During the day, rain or shine, a garden is naturally stunning. It’s vibrant verdants, a painter’s palette of brilliant flowers, and of course the gorgeous earth tones of woods, stone, soil and grasses. However, when the sun fades, this picturesque vision often fades with it. In order to make the most of your garden, you’ll need to invest in some lighting to ensure you can appreciate the hard work you’ve put into it. To ignite your inspiration, here are some great ways you can use lights in your garden.
Highlighting special plants or features
We all have that special plant, artwork, water feature, or little veggie patch we’re particularly proud of. Using lights to highlight your salient features is a great way to breathe life into your garden at night and offer a new perspective on your layout. If you’re worried about cables, then you can look at the wide ranges of solar lights that are available, however these are often lower glow and can be quite fickle. Due to this, it may be an inexpensive way to test your ideas and positioning, but you’ll likely want to organise a stronger light source when you’ve found the right design. One of the best options is having the lights inside your garden wall. With cables running through the wall itself there’s no clutter and you’re able to easily control the positioning and warmth of the light.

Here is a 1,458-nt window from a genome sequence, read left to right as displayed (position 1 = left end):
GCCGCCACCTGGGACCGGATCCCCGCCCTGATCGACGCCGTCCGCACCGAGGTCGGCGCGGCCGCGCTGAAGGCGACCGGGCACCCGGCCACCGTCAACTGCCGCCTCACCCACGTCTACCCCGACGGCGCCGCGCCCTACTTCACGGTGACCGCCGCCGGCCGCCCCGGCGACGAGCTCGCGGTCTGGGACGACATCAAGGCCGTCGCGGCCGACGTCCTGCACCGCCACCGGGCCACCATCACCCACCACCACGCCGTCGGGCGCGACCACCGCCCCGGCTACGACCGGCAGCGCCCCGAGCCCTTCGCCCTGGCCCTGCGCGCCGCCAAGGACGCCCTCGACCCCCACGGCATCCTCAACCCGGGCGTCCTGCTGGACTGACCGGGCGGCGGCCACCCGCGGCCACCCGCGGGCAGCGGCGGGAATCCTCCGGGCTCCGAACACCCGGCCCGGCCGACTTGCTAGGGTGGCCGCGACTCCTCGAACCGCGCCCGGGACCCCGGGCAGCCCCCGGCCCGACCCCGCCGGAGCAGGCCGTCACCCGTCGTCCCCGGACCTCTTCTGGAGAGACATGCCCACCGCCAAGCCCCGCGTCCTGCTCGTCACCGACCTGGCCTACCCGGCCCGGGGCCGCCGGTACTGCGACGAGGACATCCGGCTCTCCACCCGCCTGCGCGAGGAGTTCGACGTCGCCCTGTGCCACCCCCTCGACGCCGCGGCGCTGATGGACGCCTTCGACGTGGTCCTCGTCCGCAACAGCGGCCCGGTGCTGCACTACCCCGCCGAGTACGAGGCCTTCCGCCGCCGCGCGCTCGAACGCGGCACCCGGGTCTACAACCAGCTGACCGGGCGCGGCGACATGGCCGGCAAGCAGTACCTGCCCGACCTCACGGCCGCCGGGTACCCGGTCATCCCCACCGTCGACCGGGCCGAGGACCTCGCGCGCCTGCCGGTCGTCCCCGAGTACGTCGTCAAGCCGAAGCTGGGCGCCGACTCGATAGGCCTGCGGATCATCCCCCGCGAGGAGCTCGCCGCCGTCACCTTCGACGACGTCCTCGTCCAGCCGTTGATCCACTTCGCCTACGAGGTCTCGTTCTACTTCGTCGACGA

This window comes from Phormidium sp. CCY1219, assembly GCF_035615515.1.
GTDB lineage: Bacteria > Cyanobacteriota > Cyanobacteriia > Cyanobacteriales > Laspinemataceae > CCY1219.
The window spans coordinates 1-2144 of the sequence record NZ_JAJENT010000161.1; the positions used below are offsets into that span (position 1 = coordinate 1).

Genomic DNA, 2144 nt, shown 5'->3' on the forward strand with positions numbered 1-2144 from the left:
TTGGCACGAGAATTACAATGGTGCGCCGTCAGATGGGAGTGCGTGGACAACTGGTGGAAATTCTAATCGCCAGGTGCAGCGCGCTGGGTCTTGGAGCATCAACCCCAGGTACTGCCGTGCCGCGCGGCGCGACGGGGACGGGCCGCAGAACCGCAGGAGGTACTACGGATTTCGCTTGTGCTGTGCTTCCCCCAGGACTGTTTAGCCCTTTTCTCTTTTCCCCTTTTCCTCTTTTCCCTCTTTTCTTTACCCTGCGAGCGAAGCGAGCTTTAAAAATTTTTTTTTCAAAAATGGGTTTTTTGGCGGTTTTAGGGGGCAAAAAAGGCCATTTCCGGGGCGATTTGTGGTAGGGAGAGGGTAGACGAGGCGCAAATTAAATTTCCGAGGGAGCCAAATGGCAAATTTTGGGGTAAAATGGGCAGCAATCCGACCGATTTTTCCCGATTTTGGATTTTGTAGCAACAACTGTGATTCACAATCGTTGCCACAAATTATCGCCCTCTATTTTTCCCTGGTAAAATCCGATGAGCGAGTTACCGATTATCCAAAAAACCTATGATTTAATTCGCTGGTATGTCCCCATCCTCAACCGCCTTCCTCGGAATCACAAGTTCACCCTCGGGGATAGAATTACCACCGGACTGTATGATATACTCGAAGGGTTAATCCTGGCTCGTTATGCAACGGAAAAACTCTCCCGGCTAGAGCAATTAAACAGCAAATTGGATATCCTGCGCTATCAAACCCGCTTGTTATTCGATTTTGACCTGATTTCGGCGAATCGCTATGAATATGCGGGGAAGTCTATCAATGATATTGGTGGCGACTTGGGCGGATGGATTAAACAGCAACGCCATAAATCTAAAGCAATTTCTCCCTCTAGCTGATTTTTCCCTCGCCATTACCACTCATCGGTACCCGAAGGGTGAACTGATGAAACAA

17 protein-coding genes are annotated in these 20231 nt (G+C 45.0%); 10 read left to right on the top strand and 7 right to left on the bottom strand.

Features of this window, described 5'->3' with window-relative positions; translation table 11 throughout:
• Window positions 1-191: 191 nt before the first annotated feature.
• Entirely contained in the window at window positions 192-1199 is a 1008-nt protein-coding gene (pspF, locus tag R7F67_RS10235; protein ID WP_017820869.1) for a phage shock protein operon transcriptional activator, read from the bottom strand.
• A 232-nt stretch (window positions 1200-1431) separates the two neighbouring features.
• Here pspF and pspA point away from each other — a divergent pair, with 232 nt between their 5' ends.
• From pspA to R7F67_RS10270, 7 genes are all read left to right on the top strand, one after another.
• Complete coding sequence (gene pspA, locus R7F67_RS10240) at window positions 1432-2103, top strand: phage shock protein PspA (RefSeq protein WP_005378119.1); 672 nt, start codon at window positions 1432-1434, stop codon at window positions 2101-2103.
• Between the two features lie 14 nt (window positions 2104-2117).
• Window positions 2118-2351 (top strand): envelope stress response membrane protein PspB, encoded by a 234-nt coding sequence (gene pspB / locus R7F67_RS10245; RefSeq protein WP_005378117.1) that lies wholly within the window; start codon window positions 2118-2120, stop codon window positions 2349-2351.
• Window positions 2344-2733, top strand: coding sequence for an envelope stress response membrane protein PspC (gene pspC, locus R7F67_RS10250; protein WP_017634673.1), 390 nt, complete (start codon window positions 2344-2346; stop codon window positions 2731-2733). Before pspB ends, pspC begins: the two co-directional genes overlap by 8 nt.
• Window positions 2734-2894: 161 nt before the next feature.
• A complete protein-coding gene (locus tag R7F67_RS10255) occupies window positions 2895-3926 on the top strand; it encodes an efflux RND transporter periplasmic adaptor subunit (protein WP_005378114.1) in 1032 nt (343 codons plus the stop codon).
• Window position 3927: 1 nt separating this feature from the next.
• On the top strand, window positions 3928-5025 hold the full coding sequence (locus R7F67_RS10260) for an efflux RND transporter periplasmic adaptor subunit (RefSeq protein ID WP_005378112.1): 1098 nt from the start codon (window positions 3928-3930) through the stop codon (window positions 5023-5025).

Creating an oasis
If you’ve ever had the pleasure of staying in a resort in Asia, there’s no doubt that their beautiful gardens and the combination of fire and lights create an awe inspiring atmosphere. Re-creating this at home is easy. Most hardware or landscape shops have a range of garden torches that emit a controlled flame, like a candle, which is easy to light and displays a brilliant diffuse glow throughout your garden. Setting up assorted candles in jars and other containers is a little more hard work but worth the effort when you see the result. This is a fantastic option for entertaining and the calming glow is sure to make your guests feel right at home.
You can find a wide variety of lanterns at antique shops, hardware stores, and homeware outlets. While the oil lanterns are a brilliant flashback, the most common are ornamental cages for a candle. In order to use lanterns effectively, consider hanging them safely in trees, dotting them around the garden and using a variety of shapes and sizes to create the most magical display.
Fairy lights don’t always have to wrapped around a christmas tree. Using these strategically can create a tapestry of star like shine throughout your garden. Many types of fairy lights are available with interconnectors to add more or less length super easily. This is a great way to experiment and then grow as you work out what’s going to work for you. Wrapping them around trees and sturdy plants is a great way to highlight the bigger items in your garden, while intertwining them in lattice, fences and walls is a perfect way to add a soft glow to large portion of your garden.
A favourite of many a rooftop or waterside bar, festoon lights offer a larger and brighter version of rope lights like fairy lights. They’re great used as bordering lights, connecting between large trees, or around balconies and patios that sit alongside your garden beds. Festoon lights can be pricey, particularly in comparison to fairy lights but are well worth it to give your garden a real party feel.